GM’s Famed, Old Fisher Body Plant Is Slowly Fading Into Auto History
From the office where General Motors Corp. founder William Durant sat when he opened a plant for his last car company in 1921, Bob Hameister guides the factory’s daily operations--and prepares for its demise.
Little more than a year after Hameister took over as manager of the Fisher Body plant, GM announced it would close the facility, which it had bought in 1925 and turned into the world’s largest body-only plant.
That was four years ago. In that time, Hameister had to keep his plant running at constantly improving efficiency and quality while he prepared his workers for the closing, now set for December.
Since the 1983 announcement, the plant has been granted three extensions and its name has been changed to Flint Body. But last November, GM announced that it will close nine plants and parts of two others in the next three years, and Flint Body was among them.
“This has been the longest plant closing in history,” Hameister said.
The demise of Flint Body, one of only two GM body-only plants, was dictated by the renovation of a nearby Buick complex into the all-in-one Buick City plant, which makes its own bodies.
Too Late to Rescue
Hameister and United Auto Workers union officials have found themselves on the leading edge of the evolution in labor relations at GM, which has saved other plants but can’t rescue this one.
“If we would have started joint meetings 10 years ago to address problems then we’d be increasing volume now instead of decreasing it,” said Al Yelle, shop committee chairman for UAW Local 581.
Durant, a carriage maker, took control of Buick Manufacturing Co. in 1904 and incorporated General Motors Co. in 1908, bringing in the Olds and Cadillac companies before he lost control in 1910. He regained control of GM in 1916, added Chevrolet in 1918, and was forced to resign in 1920. In 1921, he founded Durant Motors Inc., which eventually failed.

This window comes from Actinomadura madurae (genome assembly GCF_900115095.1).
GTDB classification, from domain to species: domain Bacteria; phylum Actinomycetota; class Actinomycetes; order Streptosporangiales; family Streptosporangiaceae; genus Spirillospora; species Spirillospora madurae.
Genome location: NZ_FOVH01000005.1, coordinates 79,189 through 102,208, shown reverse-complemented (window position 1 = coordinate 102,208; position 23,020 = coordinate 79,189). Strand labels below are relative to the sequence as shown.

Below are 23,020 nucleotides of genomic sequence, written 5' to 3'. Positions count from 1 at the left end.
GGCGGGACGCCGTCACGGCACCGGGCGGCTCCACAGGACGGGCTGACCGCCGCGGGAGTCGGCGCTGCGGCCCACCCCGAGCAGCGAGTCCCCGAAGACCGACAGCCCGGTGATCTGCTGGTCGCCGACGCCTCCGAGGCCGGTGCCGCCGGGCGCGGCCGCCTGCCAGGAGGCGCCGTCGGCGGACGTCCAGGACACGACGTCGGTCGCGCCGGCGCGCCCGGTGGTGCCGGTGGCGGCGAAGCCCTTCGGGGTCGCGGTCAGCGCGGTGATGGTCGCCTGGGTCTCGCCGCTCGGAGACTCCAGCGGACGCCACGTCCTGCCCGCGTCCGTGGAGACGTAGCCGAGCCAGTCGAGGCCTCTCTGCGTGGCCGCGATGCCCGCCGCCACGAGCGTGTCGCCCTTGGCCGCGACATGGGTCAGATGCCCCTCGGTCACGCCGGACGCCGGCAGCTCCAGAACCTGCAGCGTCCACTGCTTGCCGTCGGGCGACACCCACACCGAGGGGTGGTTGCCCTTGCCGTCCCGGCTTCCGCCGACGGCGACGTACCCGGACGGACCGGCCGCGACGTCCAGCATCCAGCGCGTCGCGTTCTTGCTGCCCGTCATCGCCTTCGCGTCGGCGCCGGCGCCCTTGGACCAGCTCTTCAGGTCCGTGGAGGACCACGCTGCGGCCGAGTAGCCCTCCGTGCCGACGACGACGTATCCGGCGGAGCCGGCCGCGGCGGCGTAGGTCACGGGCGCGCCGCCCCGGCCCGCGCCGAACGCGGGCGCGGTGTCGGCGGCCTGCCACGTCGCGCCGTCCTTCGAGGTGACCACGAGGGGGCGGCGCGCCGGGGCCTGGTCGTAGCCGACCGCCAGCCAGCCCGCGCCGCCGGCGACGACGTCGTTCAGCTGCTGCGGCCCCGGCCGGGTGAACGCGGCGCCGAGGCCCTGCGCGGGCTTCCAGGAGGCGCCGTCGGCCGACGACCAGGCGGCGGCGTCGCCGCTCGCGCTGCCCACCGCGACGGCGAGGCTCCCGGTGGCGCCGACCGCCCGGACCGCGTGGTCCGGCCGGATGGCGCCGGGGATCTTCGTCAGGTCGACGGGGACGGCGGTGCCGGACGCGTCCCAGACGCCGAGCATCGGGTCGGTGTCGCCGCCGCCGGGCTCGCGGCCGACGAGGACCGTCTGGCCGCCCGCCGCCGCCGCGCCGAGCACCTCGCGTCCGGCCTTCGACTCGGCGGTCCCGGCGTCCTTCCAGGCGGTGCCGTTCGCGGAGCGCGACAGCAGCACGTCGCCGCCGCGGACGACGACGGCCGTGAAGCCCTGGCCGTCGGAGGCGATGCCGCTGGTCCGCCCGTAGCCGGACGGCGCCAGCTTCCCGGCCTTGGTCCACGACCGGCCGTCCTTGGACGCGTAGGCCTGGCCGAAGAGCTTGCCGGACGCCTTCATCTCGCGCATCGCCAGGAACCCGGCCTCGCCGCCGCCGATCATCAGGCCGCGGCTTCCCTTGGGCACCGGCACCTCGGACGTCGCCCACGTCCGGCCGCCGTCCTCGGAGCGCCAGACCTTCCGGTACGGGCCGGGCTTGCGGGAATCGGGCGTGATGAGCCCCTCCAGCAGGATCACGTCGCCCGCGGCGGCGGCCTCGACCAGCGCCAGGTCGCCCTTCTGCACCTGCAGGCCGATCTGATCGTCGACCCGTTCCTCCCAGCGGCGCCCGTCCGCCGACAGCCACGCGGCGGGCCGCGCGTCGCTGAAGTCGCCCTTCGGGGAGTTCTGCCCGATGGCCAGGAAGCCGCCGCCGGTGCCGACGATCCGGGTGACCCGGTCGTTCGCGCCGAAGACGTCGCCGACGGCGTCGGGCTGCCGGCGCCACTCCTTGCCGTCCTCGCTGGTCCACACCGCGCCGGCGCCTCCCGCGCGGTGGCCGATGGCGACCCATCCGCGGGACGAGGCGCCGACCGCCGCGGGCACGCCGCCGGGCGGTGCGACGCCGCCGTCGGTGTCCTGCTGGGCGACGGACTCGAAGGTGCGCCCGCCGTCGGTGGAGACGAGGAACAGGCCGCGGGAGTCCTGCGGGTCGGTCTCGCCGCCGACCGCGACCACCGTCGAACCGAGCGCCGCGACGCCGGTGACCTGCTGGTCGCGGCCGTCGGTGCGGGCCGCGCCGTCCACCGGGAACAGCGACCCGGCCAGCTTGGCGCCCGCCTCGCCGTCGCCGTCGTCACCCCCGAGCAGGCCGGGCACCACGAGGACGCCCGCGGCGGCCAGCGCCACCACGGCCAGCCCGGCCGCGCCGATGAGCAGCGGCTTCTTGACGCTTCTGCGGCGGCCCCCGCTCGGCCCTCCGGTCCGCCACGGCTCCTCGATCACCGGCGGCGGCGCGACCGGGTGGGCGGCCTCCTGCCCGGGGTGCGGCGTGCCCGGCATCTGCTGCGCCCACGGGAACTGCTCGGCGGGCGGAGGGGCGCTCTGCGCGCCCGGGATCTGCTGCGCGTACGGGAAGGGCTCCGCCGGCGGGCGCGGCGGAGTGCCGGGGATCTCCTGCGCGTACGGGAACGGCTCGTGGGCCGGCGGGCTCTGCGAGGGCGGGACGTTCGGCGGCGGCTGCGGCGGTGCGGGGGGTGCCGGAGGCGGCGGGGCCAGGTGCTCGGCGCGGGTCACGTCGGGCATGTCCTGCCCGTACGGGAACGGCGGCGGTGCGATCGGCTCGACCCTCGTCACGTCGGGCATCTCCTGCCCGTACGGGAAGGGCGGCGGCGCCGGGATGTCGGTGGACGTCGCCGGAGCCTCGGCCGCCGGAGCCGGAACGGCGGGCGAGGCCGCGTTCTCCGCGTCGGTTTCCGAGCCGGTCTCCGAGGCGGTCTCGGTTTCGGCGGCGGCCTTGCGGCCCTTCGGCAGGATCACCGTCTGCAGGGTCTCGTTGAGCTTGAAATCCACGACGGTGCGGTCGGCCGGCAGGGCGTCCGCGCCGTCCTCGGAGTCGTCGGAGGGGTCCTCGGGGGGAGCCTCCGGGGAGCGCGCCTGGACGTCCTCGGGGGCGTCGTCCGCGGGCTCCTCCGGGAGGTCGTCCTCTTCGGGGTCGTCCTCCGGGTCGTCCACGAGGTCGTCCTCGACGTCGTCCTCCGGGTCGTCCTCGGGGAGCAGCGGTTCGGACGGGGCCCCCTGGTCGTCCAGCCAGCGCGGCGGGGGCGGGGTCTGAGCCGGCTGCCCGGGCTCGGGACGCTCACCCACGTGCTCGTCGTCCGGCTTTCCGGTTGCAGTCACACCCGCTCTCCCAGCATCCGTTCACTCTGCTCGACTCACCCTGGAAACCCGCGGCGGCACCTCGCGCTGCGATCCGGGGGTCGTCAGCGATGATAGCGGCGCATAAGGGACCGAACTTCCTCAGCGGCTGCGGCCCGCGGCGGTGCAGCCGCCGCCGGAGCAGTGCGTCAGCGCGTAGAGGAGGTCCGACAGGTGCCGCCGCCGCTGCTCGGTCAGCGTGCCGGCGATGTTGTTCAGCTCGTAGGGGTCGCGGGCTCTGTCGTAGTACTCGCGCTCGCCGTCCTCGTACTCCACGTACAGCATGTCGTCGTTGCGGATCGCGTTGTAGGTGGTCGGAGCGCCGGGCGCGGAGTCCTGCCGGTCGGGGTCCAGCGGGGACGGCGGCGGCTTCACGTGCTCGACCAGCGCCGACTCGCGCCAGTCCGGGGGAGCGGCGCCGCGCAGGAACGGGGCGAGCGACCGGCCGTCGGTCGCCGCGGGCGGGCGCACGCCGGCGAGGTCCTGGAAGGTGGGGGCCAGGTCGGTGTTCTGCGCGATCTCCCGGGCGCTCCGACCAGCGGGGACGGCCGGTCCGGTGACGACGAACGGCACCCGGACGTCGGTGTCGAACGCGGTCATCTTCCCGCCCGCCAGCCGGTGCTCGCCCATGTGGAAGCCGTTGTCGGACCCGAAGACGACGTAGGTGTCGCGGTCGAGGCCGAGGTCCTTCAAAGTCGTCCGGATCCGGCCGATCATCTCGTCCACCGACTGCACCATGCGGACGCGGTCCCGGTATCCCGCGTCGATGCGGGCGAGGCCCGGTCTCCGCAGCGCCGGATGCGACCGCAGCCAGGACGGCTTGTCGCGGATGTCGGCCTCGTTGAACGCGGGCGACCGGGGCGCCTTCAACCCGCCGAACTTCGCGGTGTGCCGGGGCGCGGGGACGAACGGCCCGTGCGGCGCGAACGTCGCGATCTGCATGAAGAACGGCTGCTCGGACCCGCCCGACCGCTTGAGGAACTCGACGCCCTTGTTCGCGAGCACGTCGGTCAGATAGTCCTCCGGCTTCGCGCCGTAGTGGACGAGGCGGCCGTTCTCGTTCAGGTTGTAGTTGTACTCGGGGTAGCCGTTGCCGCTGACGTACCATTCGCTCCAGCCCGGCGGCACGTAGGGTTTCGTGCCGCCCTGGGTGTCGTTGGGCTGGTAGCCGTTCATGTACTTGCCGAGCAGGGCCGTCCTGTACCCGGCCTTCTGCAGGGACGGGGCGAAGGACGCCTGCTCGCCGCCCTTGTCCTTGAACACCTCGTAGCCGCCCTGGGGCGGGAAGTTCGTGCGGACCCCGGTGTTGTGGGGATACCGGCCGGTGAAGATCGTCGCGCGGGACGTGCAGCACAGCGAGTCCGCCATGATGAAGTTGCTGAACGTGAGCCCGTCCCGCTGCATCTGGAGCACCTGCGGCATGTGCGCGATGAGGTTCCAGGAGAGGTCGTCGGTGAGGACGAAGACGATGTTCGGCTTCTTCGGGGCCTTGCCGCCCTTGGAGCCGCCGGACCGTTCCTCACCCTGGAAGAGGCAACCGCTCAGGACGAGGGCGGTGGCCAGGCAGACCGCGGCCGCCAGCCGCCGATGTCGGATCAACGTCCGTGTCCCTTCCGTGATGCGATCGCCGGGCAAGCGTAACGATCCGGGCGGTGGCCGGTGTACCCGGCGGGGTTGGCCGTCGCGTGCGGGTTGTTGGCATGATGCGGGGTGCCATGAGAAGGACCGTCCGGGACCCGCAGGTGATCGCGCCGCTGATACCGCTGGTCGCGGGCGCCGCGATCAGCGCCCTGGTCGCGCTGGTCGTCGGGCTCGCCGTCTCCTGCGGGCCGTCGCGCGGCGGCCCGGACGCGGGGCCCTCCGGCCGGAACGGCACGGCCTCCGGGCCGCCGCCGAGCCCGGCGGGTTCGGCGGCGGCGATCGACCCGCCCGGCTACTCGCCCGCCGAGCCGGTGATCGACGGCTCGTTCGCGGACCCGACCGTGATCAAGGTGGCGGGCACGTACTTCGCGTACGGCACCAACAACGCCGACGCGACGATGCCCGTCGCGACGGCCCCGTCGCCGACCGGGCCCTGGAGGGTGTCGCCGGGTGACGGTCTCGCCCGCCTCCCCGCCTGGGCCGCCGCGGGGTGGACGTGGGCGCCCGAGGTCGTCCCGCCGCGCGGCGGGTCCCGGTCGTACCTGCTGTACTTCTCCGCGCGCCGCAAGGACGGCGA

Hameister has decided that Durant’s original office desk and chairs will be donated to the restoration of a Flint office building Durant once shared with Charles Nash, a one-time GM president and founder of an auto company bearing his name.
He is less sure about what will happen to the plant’s 3,200 remaining hourly and salaried workers, most of whom have little chance of finding a GM job.
Jobs Outlook Dim
About 2,800 of GM’s 55,000 Flint-area workers already are on indefinite layoff, and 3,000 more will be added before Flint Body closes, Yelle said. And GM plants are closing across the country.
“We’ve got to guide them through this. It’s going to be very traumatic for everyone,” said Hameister, who says he has no idea what he’ll do after the plant closes.
“I think many of them understand that at least in the immediate future there is not going to be a job. Between now and the time the plant closes, we’ve got to make sure they are physically and mentally able to handle the change in their life styles.”
The company and union are providing education and retraining for jobs outside GM, both in the plant and through tuition reimbursements.
There’s a joint union-management career development center, and a communications center controls rumors and answers questions from workers and their families. A daily newsletter and closed-circuit television keep workers informed on plant performance, benefits, training courses and meetings.
“You can’t over-communicate,” Hameister said.
And during the intermittent periods when Flint Body is shut down, Hameister lends workers to other GM plants so they can demonstrate their abilities and perhaps get a job.
“We have a unique role and defined obligation--one, to find work for our people and two, to help people manage the stress inherent in the situation we’re all in,” he said in a recent interview.
At the same time, “we’ve got to run the business like we’re going to be here for the next 50 years.”